US Embassy officials worked with government officials, including the President's religious advisors, to promote interfaith dialogue and emphasize the US government's support for religious freedom and tolerance on issues related to historical accountability, land disputes and ethnic tensions. In addition, embassy officials promoted religious freedom and tolerance through outreach and consultation with various religious leaders and communities.
Section I. Religious Demographics
The US government estimates the population at 5.2 million (mid-2021). According to the 2008 National Population and Housing Census, which remains the most recent available, the population is 85.6 percent Christian, 12.2 percent Muslim, and 1.5 percent non-religious , 0.6 percent from adherents of indigenous religious beliefs and less than 1 percent from members of other religious groups, including the Bahai faith, the Ahmadiyya Muslim community, Hindus, Sikhs and Buddhists. Muslim organizations continued to question these official statistics, stating that Muslims make up up to 20 percent of the population and calling on the government to conduct a new census.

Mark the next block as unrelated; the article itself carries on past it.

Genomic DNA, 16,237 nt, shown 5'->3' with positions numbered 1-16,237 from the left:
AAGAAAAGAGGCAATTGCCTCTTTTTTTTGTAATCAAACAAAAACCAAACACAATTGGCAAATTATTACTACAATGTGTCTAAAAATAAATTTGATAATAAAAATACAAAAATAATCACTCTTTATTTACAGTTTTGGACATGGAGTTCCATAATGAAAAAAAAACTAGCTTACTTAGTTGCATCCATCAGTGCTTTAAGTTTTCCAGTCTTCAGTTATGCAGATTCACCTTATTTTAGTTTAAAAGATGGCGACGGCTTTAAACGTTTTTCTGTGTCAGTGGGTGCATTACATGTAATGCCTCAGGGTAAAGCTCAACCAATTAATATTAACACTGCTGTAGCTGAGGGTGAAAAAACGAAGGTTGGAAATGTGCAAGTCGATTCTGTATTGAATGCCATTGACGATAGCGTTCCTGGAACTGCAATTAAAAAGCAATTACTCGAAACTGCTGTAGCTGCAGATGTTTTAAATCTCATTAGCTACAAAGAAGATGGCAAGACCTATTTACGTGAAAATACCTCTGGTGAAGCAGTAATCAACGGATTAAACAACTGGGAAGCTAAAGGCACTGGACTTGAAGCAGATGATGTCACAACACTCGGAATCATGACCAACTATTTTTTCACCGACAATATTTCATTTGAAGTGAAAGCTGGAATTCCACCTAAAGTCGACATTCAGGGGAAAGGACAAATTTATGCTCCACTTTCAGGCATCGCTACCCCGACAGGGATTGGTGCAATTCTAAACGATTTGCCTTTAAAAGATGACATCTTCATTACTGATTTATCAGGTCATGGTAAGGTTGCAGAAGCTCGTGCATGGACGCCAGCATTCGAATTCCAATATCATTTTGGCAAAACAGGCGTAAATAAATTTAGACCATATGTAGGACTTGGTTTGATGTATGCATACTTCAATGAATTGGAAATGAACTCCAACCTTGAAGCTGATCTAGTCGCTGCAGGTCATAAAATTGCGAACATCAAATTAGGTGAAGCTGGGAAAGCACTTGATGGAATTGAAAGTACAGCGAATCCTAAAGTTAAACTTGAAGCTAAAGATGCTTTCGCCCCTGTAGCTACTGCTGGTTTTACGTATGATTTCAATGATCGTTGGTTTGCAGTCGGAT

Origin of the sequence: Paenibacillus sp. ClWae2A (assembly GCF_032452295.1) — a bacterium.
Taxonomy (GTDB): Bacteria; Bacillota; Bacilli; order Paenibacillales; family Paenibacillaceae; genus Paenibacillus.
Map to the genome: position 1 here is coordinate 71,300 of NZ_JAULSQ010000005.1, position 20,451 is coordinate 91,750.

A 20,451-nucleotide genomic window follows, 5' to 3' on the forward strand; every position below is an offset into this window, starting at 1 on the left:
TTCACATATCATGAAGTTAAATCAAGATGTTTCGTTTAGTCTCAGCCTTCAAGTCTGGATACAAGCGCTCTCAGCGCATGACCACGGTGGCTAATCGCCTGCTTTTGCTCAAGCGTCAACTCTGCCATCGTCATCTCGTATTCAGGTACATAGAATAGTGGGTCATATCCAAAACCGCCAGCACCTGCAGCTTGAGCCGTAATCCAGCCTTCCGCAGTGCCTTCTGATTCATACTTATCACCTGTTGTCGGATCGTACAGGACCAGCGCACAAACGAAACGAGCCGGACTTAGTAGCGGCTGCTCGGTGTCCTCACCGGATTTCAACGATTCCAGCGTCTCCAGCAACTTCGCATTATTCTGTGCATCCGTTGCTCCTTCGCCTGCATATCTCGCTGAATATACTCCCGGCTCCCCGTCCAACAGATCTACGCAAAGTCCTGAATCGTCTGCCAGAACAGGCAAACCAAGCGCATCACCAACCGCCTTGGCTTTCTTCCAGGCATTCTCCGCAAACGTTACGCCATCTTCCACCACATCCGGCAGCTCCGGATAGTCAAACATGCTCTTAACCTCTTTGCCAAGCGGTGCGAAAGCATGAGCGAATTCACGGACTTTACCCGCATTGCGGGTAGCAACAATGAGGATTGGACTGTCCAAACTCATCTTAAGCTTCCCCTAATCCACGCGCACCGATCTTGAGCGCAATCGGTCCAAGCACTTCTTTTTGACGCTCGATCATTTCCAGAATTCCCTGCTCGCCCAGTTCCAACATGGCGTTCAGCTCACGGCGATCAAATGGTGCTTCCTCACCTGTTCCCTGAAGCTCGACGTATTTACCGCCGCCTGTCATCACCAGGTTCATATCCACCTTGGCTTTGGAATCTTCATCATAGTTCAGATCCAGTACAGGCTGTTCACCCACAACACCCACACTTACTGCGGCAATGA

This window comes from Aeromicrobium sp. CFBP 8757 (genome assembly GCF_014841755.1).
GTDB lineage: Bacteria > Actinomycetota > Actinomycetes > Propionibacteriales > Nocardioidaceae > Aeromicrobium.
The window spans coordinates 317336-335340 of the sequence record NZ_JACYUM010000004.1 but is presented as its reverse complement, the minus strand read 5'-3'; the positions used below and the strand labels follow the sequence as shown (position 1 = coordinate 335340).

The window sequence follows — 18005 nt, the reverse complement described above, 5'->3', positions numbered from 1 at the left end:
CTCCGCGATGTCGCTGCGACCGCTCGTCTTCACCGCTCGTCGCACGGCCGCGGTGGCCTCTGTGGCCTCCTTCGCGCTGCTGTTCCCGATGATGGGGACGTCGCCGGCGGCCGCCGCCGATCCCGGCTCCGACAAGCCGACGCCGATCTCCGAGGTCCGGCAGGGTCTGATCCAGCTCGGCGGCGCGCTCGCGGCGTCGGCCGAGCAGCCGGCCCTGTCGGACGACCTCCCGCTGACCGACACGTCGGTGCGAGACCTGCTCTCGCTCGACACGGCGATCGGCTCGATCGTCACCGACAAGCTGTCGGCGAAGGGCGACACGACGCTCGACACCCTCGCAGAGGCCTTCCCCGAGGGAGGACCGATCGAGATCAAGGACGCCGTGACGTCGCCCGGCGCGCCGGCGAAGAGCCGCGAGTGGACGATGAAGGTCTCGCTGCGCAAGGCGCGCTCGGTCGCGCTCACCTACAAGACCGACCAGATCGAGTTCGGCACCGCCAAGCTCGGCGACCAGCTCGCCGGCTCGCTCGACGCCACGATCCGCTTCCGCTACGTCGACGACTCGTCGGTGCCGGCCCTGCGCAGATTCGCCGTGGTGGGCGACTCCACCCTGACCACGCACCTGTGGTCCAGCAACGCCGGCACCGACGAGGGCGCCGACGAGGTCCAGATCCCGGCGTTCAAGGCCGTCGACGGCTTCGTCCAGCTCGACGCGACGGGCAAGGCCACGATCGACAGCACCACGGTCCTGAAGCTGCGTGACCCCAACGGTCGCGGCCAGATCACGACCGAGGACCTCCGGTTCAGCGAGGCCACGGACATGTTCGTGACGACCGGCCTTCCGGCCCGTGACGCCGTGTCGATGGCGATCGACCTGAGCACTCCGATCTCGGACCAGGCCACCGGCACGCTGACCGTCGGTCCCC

Christian denominations include African Methodist Episcopal, African Methodist Episcopal Zion, Baptist, The Church of Jesus Christ of Latter-day Saints, Episcopal, Jehovah's Witnesses, Lutheran, Presbyterian, Roman Catholic, Seventh-Day Adventist, United Methodist, and a variety of others Pentecostal Churches. Many members of religious groups also incorporate elements of indigenous traditional beliefs and customs into their religious practices.
Christians live all over the country. Muslims belonging to the Mandingo and Fula ethnic groups live throughout the country, while Muslims from the Vai ethnic group predominantly live in the west. The Poro (for men) and Sande (for women) societies - often referred to as secret societies - combine traditional religious and cultural practices and are present in the northern, western and central regions of the country. Other traditional cultural and religious societies, including the Kui Society and the Bodio, or priests, of the Gleebo people exist in the Southeast.
Section II. Status of State Respect for Religious Freedom
The constitution provides for the separation of religion and state and states that all people have the right to freedom of thought, conscience and religion. It states that no one shall be prevented from exercising these rights, except where required by law to protect public safety, order, health, morals or the rights of others. It provides equal protection under the law and bans political parties that exclude citizens from membership because of their religion. It also states that no religious group may have exclusive privileges or preferences, and that the country may not establish a state religion.